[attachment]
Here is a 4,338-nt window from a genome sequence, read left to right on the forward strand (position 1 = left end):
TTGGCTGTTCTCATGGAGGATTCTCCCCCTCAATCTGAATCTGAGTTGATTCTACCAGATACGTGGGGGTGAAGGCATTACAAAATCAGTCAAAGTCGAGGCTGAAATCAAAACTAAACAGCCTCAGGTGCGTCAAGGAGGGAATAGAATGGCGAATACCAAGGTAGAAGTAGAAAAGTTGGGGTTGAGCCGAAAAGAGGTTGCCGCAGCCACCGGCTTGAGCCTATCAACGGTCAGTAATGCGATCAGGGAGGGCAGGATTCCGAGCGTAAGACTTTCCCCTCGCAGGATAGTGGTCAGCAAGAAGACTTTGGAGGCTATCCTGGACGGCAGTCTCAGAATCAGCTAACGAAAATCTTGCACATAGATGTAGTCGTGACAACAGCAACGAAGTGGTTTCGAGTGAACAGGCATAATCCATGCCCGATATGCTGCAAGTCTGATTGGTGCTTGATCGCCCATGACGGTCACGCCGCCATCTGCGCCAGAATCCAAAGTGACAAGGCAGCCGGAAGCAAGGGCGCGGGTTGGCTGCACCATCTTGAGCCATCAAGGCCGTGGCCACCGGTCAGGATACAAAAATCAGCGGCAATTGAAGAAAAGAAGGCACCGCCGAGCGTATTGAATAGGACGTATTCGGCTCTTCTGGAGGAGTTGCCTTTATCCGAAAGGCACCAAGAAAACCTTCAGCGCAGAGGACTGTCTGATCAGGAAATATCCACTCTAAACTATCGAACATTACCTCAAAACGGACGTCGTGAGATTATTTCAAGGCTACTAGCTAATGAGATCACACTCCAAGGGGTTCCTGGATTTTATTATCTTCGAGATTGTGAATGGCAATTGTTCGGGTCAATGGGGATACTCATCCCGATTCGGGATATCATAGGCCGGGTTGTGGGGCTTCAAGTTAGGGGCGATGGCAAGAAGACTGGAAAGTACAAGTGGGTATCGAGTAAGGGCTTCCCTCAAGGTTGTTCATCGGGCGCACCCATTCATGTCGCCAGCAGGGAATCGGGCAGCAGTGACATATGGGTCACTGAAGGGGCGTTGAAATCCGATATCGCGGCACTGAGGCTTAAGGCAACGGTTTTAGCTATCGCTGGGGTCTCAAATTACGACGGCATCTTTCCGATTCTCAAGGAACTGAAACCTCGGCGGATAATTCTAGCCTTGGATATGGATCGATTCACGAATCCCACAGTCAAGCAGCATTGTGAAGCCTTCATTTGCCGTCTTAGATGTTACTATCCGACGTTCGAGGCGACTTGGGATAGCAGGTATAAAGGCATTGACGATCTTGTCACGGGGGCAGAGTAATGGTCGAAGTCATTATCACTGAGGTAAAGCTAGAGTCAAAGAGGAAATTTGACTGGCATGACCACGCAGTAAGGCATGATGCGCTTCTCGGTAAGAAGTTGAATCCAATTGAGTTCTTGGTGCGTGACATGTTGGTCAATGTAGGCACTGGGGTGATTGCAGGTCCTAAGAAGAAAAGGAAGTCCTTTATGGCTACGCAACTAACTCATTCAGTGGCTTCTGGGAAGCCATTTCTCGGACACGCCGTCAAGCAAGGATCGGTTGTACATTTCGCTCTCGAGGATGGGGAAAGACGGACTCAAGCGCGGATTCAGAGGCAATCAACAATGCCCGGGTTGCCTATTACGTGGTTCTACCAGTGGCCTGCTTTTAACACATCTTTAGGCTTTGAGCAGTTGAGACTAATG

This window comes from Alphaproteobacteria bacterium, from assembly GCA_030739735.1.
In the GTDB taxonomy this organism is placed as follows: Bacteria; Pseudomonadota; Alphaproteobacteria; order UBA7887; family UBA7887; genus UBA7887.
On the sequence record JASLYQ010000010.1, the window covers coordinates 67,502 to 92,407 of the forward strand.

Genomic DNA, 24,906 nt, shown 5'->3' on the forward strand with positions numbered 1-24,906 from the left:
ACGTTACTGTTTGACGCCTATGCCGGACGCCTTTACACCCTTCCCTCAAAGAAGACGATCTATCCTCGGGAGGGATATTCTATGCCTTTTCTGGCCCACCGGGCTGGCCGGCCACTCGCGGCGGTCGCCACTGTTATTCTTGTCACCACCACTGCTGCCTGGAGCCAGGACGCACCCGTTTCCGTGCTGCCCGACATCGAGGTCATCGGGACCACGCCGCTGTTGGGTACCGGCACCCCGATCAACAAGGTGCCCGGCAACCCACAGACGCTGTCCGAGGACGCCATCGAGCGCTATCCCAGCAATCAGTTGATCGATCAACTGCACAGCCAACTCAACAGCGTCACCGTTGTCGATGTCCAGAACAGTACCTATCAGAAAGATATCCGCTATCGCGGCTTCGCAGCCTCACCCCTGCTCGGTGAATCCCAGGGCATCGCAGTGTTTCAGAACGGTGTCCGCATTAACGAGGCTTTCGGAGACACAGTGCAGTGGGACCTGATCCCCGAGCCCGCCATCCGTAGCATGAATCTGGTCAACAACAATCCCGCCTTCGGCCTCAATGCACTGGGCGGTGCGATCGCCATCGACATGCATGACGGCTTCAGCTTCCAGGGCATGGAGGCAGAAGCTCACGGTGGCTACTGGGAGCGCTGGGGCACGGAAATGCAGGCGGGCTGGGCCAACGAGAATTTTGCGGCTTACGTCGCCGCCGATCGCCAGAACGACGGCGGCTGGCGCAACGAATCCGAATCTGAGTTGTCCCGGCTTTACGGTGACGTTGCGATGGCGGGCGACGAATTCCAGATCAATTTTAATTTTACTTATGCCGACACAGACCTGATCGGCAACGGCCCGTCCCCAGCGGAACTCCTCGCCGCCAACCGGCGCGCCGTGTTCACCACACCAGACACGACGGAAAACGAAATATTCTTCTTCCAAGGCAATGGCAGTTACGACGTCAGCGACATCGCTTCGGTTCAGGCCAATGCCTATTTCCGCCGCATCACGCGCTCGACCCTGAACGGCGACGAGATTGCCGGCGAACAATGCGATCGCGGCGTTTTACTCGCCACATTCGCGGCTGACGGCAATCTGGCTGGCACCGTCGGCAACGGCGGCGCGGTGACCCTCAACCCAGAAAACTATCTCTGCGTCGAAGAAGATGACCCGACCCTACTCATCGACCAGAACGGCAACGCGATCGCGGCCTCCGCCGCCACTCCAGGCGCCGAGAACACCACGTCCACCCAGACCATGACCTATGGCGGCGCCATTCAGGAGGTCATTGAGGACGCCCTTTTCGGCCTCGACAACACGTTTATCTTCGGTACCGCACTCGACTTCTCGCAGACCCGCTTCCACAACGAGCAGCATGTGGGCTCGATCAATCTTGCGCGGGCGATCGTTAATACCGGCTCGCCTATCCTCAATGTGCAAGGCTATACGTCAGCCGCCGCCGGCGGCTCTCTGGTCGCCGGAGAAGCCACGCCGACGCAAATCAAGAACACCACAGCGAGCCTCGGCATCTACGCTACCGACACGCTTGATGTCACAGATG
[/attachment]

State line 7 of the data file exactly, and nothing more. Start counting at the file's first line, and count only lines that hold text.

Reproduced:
ACGTTACTGTTTGACGCCTATGCCGGACGCCTTTACACCCTTCCCTCAAAGAAGACGATCTATCCTCGGGAGGGATATTCTATGCCTTTTCTGGCCCACCGGGCTGGCCGGCCACTCGCGGCGGTCGCCACTGTTATTCTTGTCACCACCACTGCTGCCTGGAGCCAGGACGCACCCGTTTCCGTGCTGCCCGACATCGAGGTCATCGGGACCACGCCGCTGTTGGGTACCGGCACCCCGATCAACAAGGTGCCCGGCAACCCACAGACGCTGTCCGAGGACGCCATCGAGCGCTATCCCAGCAATCAGTTGATCGATCAACTGCACAGCCAACTCAACAGCGTCACCGTTGTCGATGTCCAGAACAGTACCTATCAGAAAGATATCCGCTATCGCGGCTTCGCAGCCTCACCCCTGCTCGGTGAATCCCAGGGCATCGCAGTGTTTCAGAACGGTGTCCGCATTAACGAGGCTTTCGGAGACACAGTGCAGTGGGACCTGATCCCCGAGCCCGCCATCCGTAGCATGAATCTGGTCAACAACAATCCCGCCTTCGGCCTCAATGCACTGGGCGGTGCGATCGCCATCGACATGCATGACGGCTTCAGCTTCCAGGGCATGGAGGCAGAAGCTCACGGTGGCTACTGGGAGCGCTGGGGCACGGAAATGCAGGCGGGCTGGGCCAACGAGAATTTTGCGGCTTACGTCGCCGCCGATCGCCAGAACGACGGCGGCTGGCGCAACGAATCCGAATCTGAGTTGTCCCGGCTTTACGGTGACGTTGCGATGGCGGGCGACGAATTCCAGATCAATTTTAATTTTACTTATGCCGACACAGACCTGATCGGCAACGGCCCGTCCCCAGCGGAACTCCTCGCCGCCAACCGGCGCGCCGTGTTCACCACACCAGACACGACGGAAAACGAAATATTCTTCTTCCAAGGCAATGGCAGTTACGACGTCAGCGACATCGCTTCGGTTCAGGCCAATGCCTATTTCCGCCGCATCACGCGCTCGACCCTGAACGGCGACGAGATTGCCGGCGAACAATGCGATCGCGGCGTTTTACTCGCCACATTCGCGGCTGACGGCAATCTGGCTGGCACCGTCGGCAACGGCGGCGCGGTGACCCTCAACCCAGAAAACTATCTCTGCGTCGAAGAAGATGACCCGACCCTACTCATCGACCAGAACGGCAACGCGATCGCGGCCTCCGCCGCCACTCCAGGCGCCGAGAACACCACGTCCACCCAGACCATGACCTATGGCGGCGCCATTCAGGAGGTCATTGAGGACGCCCTTTTCGGCCTCGACAACACGTTTATCTTCGGTACCGCACTCGACTTCTCGCAGACCCGCTTCCACAACGAGCAGCATGTGGGCTCGATCAATCTTGCGCGGGCGATCGTTAATACCGGCTCGCCTATCCTCAATGTGCAAGGCTATACGTCAGCCGCCGCCGGCGGCTCTCTGGTCGCCGGAGAAGCCACGCCGACGCAAATCAAGAACACCACAGCGAGCCTCGGCATCTACGCTACCGACACGCTTGATGTCACAGATG